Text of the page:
If you design idea doesn’t work, the amount of time spent on it is irrelevant. You still need to make the customer happy. Don’t get caught in the “time spent” trap. Make the changes needed, but maybe you need to reassess how you arrived at the ugly baby creative concept initially.

Pretty Baby Creative DNA
So how do you get to the point where the design will win a pretty baby contest, and you can high five everyone you know?

First, be honest with yourself.

Do you really have the creative chops for designing? Sure, you might have a great idea, but your execution of it just won’t measure up. Trust me, it is perfectly ok to bring in someone with talent. And by talent, I mean a real professional. Not your goofy cousin that just finished an art class. Does “good enough” ever work?

Secondly, nail down your concept the old fashioned way. Research. Maybe some thumbnails for a layout. Hammer down the exact specifications for the print job. Shirt color. Number of colors. Even the expect price point for the job. Get is all organized before you start designing, as these details can influence the final aesthetic choices.

Everything matters. For example, using the garment color in the design to help modulate the ink color on the shirt is a wonderful strategy for a long list of reasons. If you haven’t decided on the shirt color, how can you make that choice?

Pro-tip: use Post-It-Notes to doodle up some quick design layouts and rough sketches. They are cheap and disposable, and if you have one that works you can stick it to the side of your computer monitor to help guide you when you are constructing the file. Remember, there isn’t an idea button on the keyboard. This is how great ideas are developed.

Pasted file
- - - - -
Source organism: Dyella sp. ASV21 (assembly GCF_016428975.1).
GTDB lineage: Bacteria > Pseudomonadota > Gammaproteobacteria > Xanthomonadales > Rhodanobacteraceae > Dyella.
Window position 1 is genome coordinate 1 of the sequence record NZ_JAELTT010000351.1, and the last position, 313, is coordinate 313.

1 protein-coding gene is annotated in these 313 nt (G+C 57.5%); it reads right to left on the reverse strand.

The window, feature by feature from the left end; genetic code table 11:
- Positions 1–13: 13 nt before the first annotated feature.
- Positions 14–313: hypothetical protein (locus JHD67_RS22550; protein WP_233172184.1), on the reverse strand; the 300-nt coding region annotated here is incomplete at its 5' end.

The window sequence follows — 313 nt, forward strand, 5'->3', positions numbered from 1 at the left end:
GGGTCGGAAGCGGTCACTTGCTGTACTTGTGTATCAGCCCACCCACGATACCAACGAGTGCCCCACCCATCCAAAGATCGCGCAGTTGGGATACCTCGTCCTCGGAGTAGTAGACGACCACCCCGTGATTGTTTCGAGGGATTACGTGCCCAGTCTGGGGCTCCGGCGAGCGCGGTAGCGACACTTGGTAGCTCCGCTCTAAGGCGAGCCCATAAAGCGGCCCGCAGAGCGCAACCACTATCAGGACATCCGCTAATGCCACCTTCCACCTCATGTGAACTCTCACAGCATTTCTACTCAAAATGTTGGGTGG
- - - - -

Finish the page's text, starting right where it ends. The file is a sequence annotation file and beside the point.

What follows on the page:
Loaded Baby Diapers
Another great trick is to ask the client what shouldn’t be included in the design. This is an incredible time saving idea, and in keeping with our baby theme, these are the loaded baby diapers. Nobody wants them and they just stink. Use the answers to help guide your energy the right way.

“I want a dragon, but not a fire breathing dragon.”

“The St. Paddy’s Day shirt should include a shamrock, but not a leprechaun.”

“I like a vintage look, but I don’t want a distressed texture.”

Can you imagine your frustration if you spent hours creating that awesome looking fire from the dragon, a cheerful and fun leprechaun or a creative new vintage texture for the file?

It doesn’t matter how good it looks if you have to erase it. At the end of the day if you hear, “That looks awesome, but not what I wanted.”, that’s the ugly baby’s crap filled diaper.

You’ll need to change it.

Do Something Cool
So when the customer (or your boss) gives you those “do something cool” instructions, it is crucial that you drag out what exactly will meet their expectations. Experience has shown that what customers think is cool is often vastly different than what artists think is cool.

The secret to a pretty baby DNA will always be made with sound decisions, good information, a solid concept, some creative sparkle, and skill in construction. Get these handled and all you have to do is birth the baby!